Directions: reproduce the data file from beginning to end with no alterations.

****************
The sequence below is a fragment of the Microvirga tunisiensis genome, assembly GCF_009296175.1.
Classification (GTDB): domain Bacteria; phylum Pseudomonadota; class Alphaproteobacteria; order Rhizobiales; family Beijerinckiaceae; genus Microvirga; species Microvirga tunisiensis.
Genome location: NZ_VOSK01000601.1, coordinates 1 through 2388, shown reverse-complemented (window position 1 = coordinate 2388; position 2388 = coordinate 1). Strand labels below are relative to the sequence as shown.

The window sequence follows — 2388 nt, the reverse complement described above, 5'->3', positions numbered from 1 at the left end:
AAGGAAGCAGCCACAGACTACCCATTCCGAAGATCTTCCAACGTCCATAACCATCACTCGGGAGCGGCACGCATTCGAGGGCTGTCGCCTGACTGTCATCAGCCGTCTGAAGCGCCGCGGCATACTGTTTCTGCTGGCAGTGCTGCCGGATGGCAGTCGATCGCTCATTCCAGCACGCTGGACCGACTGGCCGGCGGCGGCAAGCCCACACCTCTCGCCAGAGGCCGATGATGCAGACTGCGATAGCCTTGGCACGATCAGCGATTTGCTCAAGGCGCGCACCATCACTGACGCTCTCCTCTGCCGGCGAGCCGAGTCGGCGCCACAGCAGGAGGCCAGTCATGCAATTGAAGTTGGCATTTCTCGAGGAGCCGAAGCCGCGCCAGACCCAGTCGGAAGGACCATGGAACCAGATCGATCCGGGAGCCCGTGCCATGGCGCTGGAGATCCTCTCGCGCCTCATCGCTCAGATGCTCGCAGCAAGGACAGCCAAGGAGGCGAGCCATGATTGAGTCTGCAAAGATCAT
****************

The sequence below is a fragment of the Microvirga tunisiensis genome, assembly GCF_009296175.1.
Classification (GTDB): domain Bacteria; phylum Pseudomonadota; class Alphaproteobacteria; order Rhizobiales; family Beijerinckiaceae; genus Microvirga; species Microvirga tunisiensis.
Genome location: NZ_VOSK01000601.1, coordinates 1 through 2388, shown reverse-complemented (window position 1 = coordinate 2388; position 2388 = coordinate 1). Strand labels below are relative to the sequence as shown.

The window sequence follows — 2388 nt, the reverse complement described above, 5'->3', positions numbered from 1 at the left end:
AAGGAAGCAGCCACAGACTACCCATTCCGAAGATCTTCCAACGTCCATAACCATCACTCGGGAGCGGCACGCATTCGAGGGCTGTCGCCTGACTGTCATCAGCCGTCTGAAGCGCCGCGGCATACTGTTTCTGCTGGCAGTGCTGCCGGATGGCAGTCGATCGCTCATTCCAGCACGCTGGACCGACTGGCCGGCGGCGGCAAGCCCACACCTCTCGCCAGAGGCCGATGATGCAGACTGCGATAGCCTTGGCACGATCAGCGATTTGCTCAAGGCGCGCACCATCACTGACGCTCTCCTCTGCCGGCGAGCCGAGTCGGCGCCACAGCAGGAGGCCAGTCATGCAATTGAAGTTGGCATTTCTCGAGGAGCCGAAGCCGCGCCAGACCCAGTCGGAAGGACCATGGAACCAGATCGATCCGGGAGCCCGTGCCATGGCGCTGGAGATCCTCTCGCGCCTCATCGCTCAGATGCTCGCAGCAAGGACAGCCAAGGAGGCGAGCCATGATTGAGTCTGCAAAGATCAT